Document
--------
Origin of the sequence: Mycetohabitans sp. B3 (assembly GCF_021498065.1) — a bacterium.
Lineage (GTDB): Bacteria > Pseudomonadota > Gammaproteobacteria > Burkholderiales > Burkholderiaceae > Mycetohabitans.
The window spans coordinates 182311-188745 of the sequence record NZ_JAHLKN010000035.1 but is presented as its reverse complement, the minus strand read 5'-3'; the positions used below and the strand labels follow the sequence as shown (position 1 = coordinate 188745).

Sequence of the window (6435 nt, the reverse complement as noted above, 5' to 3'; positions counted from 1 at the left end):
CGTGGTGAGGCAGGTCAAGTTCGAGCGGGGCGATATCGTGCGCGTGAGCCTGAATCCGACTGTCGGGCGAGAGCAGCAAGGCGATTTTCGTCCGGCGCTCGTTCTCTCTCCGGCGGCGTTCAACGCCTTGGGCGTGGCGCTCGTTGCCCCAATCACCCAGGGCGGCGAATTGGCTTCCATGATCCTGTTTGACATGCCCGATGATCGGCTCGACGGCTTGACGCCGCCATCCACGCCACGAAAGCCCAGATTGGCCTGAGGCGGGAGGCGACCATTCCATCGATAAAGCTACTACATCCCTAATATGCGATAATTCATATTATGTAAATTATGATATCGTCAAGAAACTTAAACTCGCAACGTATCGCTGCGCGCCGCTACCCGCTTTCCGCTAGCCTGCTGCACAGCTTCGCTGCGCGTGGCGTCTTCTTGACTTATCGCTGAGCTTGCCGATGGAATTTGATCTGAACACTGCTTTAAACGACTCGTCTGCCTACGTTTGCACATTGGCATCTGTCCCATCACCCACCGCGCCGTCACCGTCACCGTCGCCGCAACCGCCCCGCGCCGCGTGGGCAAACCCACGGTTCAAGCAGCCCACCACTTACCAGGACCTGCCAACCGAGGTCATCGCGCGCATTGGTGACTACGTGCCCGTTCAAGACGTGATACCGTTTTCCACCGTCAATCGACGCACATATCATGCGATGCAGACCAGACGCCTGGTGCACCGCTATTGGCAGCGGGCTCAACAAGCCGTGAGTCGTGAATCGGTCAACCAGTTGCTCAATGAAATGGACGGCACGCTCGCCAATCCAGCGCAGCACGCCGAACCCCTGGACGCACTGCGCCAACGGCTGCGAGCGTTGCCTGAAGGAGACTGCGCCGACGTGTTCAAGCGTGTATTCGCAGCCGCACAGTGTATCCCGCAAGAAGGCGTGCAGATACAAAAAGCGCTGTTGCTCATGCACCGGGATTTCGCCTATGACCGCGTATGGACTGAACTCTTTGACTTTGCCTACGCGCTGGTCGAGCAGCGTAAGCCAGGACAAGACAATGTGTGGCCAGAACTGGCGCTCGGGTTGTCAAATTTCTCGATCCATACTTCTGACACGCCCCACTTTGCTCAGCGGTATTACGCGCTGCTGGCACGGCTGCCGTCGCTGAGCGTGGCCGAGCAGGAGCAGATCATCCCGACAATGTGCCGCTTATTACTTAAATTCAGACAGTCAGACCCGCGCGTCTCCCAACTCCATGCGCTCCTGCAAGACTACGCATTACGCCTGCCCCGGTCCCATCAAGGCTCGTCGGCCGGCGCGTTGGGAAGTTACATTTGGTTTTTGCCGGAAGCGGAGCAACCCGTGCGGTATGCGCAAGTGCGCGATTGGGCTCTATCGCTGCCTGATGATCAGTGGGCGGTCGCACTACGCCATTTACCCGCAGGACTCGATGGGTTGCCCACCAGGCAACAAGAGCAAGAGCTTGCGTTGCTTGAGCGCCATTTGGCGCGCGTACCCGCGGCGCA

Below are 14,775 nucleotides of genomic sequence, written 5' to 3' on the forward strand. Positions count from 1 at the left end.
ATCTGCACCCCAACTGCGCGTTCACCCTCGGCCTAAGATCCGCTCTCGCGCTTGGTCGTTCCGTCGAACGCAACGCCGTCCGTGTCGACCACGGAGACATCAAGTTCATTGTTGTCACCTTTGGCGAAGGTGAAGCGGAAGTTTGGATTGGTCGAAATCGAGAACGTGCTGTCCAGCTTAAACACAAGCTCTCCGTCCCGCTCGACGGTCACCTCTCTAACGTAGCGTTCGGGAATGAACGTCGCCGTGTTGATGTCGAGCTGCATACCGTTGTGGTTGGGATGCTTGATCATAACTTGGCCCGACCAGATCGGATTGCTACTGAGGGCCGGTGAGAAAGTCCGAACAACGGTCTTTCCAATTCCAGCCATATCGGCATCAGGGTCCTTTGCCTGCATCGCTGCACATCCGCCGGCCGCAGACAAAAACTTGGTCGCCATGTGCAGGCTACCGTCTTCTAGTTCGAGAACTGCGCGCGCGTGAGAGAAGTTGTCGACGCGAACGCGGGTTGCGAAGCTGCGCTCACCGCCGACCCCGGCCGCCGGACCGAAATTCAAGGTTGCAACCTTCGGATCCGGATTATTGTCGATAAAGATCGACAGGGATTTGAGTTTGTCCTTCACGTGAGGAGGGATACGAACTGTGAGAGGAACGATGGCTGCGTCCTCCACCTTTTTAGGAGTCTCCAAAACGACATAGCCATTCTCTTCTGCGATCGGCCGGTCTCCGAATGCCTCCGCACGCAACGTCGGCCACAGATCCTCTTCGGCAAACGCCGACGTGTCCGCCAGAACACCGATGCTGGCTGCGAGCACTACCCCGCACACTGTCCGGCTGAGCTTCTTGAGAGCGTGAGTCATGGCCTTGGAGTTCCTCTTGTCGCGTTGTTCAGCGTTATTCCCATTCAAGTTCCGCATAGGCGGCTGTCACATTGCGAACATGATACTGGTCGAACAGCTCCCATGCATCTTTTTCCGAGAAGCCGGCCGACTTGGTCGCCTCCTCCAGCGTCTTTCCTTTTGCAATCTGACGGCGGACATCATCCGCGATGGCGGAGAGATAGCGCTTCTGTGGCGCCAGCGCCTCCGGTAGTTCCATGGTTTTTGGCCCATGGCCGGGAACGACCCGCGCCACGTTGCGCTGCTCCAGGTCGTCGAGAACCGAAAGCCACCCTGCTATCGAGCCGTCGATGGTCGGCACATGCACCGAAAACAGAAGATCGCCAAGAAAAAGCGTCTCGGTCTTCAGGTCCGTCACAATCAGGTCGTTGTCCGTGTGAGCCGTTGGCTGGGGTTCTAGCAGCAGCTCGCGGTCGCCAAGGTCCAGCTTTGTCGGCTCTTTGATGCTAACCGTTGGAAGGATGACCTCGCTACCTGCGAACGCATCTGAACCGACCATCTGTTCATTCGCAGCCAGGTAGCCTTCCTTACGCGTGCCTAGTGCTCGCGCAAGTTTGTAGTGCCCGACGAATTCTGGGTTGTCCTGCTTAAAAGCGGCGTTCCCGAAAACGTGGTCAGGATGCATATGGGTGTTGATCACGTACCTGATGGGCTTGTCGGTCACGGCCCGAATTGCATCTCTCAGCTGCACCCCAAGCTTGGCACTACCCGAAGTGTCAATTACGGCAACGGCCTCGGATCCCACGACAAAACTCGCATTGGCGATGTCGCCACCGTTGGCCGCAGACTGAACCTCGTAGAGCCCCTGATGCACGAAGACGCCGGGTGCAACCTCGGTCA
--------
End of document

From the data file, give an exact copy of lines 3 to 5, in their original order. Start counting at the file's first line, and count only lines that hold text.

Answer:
The window spans coordinates 182311-188745 of the sequence record NZ_JAHLKN010000035.1 but is presented as its reverse complement, the minus strand read 5'-3'; the positions used below and the strand labels follow the sequence as shown (position 1 = coordinate 188745).

Sequence of the window (6435 nt, the reverse complement as noted above, 5' to 3'; positions counted from 1 at the left end):
CGTGGTGAGGCAGGTCAAGTTCGAGCGGGGCGATATCGTGCGCGTGAGCCTGAATCCGACTGTCGGGCGAGAGCAGCAAGGCGATTTTCGTCCGGCGCTCGTTCTCTCTCCGGCGGCGTTCAACGCCTTGGGCGTGGCGCTCGTTGCCCCAATCACCCAGGGCGGCGAATTGGCTTCCATGATCCTGTTTGACATGCCCGATGATCGGCTCGACGGCTTGACGCCGCCATCCACGCCACGAAAGCCCAGATTGGCCTGAGGCGGGAGGCGACCATTCCATCGATAAAGCTACTACATCCCTAATATGCGATAATTCATATTATGTAAATTATGATATCGTCAAGAAACTTAAACTCGCAACGTATCGCTGCGCGCCGCTACCCGCTTTCCGCTAGCCTGCTGCACAGCTTCGCTGCGCGTGGCGTCTTCTTGACTTATCGCTGAGCTTGCCGATGGAATTTGATCTGAACACTGCTTTAAACGACTCGTCTGCCTACGTTTGCACATTGGCATCTGTCCCATCACCCACCGCGCCGTCACCGTCACCGTCGCCGCAACCGCCCCGCGCCGCGTGGGCAAACCCACGGTTCAAGCAGCCCACCACTTACCAGGACCTGCCAACCGAGGTCATCGCGCGCATTGGTGACTACGTGCCCGTTCAAGACGTGATACCGTTTTCCACCGTCAATCGACGCACATATCATGCGATGCAGACCAGACGCCTGGTGCACCGCTATTGGCAGCGGGCTCAACAAGCCGTGAGTCGTGAATCGGTCAACCAGTTGCTCAATGAAATGGACGGCACGCTCGCCAATCCAGCGCAGCACGCCGAACCCCTGGACGCACTGCGCCAACGGCTGCGAGCGTTGCCTGAAGGAGACTGCGCCGACGTGTTCAAGCGTGTATTCGCAGCCGCACAGTGTATCCCGCAAGAAGGCGTGCAGATACAAAAAGCGCTGTTGCTCATGCACCGGGATTTCGCCTATGACCGCGTATGGACTGAACTCTTTGACTTTGCCTACGCGCTGGTCGAGCAGCGTAAGCCAGGACAAGACAATGTGTGGCCAGAACTGGCGCTCGGGTTGTCAAATTTCTCGATCCATACTTCTGACACGCCCCACTTTGCTCAGCGGTATTACGCGCTGCTGGCACGGCTGCCGTCGCTGAGCGTGGCCGAGCAGGAGCAGATCATCCCGACAATGTGCCGCTTATTACTTAAATTCAGACAGTCAGACCCGCGCGTCTCCCAACTCCATGCGCTCCTGCAAGACTACGCATTACGCCTGCCCCGGTCCCATCAAGGCTCGTCGGCCGGCGCGTTGGGAAGTTACATTTGGTTTTTGCCGGAAGCGGAGCAACCCGTGCGGTATGCGCAAGTGCGCGATTGGGCTCTATCGCTGCCTGATGATCAGTGGGCGGTCGCACTACGCCATTTACCCGCAGGACTCGATGGGTTGCCCACCAGGCAACAAGAGCAAGAGCTTGCGTTGCTTGAGCGCCATTTGGCGCGCGTACCCGCGGCGCA